One of the Biden Administration’s primary goals is to achieve a 100% carbon-free electricity sector in the U.S. by 2035. While demand for electricity is anticipated to grow by as much as 40% by mid-century to support ‘electric conversion’ in the automotive, industrial and other sectors, the need to build a more robust and efficient electric power grid has never been more urgent.
Currently, approximately 65% of all electricity generated in the U.S. relies on fossil fuels – responsible for over 1.7 billion metric tons of CO2 emissions in 2019. To reduce this number to ZERO by 2035, approximately 53 GW of new carbon-free generation will need to be added to the grid every year for the next 14 years (not including additional generation resources needed to meet growing electrical demand in other sectors, including transportation). To meet this goal, the existing grid needs to be modernized with advanced transmission technologies that can relieve congestion and reduce losses. Further, the current process for interconnecting large amounts of generation capacity is daunting. Siting new transmission lines is nearly impossible and, if it can be done, the process can take a decade or more, which is not timely support for meeting the 2035 goal of ZERO-carbon emission in the electric sector. Is there a way to more rapidly add generating capacity to the grid and not be constrained by overloaded sections of the grid?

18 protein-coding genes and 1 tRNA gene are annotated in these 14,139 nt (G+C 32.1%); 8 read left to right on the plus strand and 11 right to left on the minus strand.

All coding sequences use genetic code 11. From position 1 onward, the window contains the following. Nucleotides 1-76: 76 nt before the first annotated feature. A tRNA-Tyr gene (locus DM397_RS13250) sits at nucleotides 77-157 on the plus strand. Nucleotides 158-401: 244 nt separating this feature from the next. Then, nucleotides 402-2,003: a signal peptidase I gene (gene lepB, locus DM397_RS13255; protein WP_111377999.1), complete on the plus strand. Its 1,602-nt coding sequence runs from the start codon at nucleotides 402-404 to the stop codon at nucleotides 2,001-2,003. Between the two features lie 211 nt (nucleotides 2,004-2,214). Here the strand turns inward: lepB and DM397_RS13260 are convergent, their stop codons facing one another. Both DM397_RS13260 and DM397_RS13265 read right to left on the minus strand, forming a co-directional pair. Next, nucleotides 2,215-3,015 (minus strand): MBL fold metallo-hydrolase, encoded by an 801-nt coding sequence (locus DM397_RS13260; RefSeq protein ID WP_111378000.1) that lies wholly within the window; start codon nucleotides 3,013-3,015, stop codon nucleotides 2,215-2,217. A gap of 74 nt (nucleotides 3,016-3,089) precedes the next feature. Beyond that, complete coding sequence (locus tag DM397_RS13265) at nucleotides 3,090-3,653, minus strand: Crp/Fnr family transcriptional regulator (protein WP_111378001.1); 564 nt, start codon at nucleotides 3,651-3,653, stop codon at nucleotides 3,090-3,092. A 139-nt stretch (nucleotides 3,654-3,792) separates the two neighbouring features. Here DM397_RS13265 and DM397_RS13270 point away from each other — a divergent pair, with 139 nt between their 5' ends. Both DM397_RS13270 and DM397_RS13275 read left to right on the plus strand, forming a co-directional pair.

Fortunately, the high-capacity, energy efficient ACCC® Conductor can greatly assist in the rapid integration of large amounts of new clean generation resources onto the existing grid. There are many opportunities within the existing grid where replacing legacy steel-reinforced overhead conductors with ACCC® Conductors (“reconductoring”) can substantially increase (up to double) the capacity of existing transmission lines without the need to reinforce or replace existing structures. Reconductoring at “choke points” or constrained areas in the grid can rapidly enable more carbon-free generation to be interconnected to the grid in half the time and at a fraction of the cost of the conventional method of upgrading a power line.
In the past, increasing the capacity of an existing transmission corridor required shutting the line down, removing the existing wire and structures (often with undesirable environmental consequences), replacing the structures with larger / taller structures with new foundations, and pulling in new larger, higher capacity conductors (called “rebuilding”). This was a very expensive, arduous, and disruptive process that is no longer necessary for many situations. Reconductoring a power line using the existing structures is the fastest, lowest cost way to add substantial capacity to the existing grid. Reconductoring can help rapidly interconnect needed carbon-free generating capacity onto the grid so that the ambitious decarbonization goal of reaching ZERO carbon emission from the electric sector by 2035 has a chance to be met. Let’s find more opportunities to reconductor!